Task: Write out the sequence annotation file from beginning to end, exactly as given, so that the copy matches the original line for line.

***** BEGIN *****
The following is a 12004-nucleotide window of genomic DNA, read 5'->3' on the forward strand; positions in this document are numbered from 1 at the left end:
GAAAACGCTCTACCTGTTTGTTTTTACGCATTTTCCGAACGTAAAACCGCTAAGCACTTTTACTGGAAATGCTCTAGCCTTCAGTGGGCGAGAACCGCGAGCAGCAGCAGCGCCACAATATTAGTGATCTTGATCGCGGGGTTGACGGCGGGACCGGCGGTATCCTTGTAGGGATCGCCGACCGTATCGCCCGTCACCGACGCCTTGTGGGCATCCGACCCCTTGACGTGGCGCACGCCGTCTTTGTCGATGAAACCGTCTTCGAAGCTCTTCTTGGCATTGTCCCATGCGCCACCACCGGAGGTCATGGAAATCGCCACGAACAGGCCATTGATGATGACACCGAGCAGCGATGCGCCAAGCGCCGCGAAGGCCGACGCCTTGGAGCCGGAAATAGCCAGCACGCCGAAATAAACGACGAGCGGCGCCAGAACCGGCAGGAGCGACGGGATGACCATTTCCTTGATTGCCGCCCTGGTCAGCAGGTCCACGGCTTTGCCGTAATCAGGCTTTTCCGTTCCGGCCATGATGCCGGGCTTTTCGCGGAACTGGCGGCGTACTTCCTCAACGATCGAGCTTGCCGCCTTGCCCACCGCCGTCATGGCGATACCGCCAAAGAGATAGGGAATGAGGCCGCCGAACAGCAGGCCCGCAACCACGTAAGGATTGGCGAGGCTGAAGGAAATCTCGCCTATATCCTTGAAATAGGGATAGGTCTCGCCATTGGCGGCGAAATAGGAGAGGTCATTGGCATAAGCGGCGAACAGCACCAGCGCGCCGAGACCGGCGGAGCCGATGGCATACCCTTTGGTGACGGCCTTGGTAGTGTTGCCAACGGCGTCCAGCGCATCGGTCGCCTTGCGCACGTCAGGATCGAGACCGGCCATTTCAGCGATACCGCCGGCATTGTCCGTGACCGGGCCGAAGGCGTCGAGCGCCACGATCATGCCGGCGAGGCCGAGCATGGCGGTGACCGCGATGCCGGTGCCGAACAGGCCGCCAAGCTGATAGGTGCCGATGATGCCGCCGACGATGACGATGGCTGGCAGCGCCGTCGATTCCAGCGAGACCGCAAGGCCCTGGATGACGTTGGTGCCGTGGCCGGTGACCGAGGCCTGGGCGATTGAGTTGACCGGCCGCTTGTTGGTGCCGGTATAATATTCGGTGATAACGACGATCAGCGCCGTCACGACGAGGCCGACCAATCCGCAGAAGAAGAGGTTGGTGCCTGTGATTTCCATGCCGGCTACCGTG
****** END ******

The following is a 12004-nucleotide window of genomic DNA, read 5'->3' on the forward strand; positions in this document are numbered from 1 at the left end:
GAAAACGCTCTACCTGTTTGTTTTTACGCATTTTCCGAACGTAAAACCGCTAAGCACTTTTACTGGAAATGCTCTAGCCTTCAGTGGGCGAGAACCGCGAGCAGCAGCAGCGCCACAATATTAGTGATCTTGATCGCGGGGTTGACGGCGGGACCGGCGGTATCCTTGTAGGGATCGCCGACCGTATCGCCCGTCACCGACGCCTTGTGGGCATCCGACCCCTTGACGTGGCGCACGCCGTCTTTGTCGATGAAACCGTCTTCGAAGCTCTTCTTGGCATTGTCCCATGCGCCACCACCGGAGGTCATGGAAATCGCCACGAACAGGCCATTGATGATGACACCGAGCAGCGATGCGCCAAGCGCCGCGAAGGCCGACGCCTTGGAGCCGGAAATAGCCAGCACGCCGAAATAAACGACGAGCGGCGCCAGAACCGGCAGGAGCGACGGGATGACCATTTCCTTGATTGCCGCCCTGGTCAGCAGGTCCACGGCTTTGCCGTAATCAGGCTTTTCCGTTCCGGCCATGATGCCGGGCTTTTCGCGGAACTGGCGGCGTACTTCCTCAACGATCGAGCTTGCCGCCTTGCCCACCGCCGTCATGGCGATACCGCCAAAGAGATAGGGAATGAGGCCGCCGAACAGCAGGCCCGCAACCACGTAAGGATTGGCGAGGCTGAAGGAAATCTCGCCTATATCCTTGAAATAGGGATAGGTCTCGCCATTGGCGGCGAAATAGGAGAGGTCATTGGCATAAGCGGCGAACAGCACCAGCGCGCCGAGACCGGCGGAGCCGATGGCATACCCTTTGGTGACGGCCTTGGTAGTGTTGCCAACGGCGTCCAGCGCATCGGTCGCCTTGCGCACGTCAGGATCGAGACCGGCCATTTCAGCGATACCGCCGGCATTGTCCGTGACCGGGCCGAAGGCGTCGAGCGCCACGATCATGCCGGCGAGGCCGAGCATGGCGGTGACCGCGATGCCGGTGCCGAACAGGCCGCCAAGCTGATAGGTGCCGATGATGCCGCCGACGATGACGATGGCTGGCAGCGCCGTCGATTCCAGCGAGACCGCAAGGCCCTGGATGACGTTGGTGCCGTGGCCGGTGACCGAGGCCTGGGCGATTGAGTTGACCGGCCGCTTGTTGGTGCCGGTATAATATTCGGTGATAACGACGATCAGCGCCGTCACGACGAGGCCGACCAATCCGCAGAAGAAGAGGTTGGTGCCTGTGATTTCCATGCCGGCTACCGTG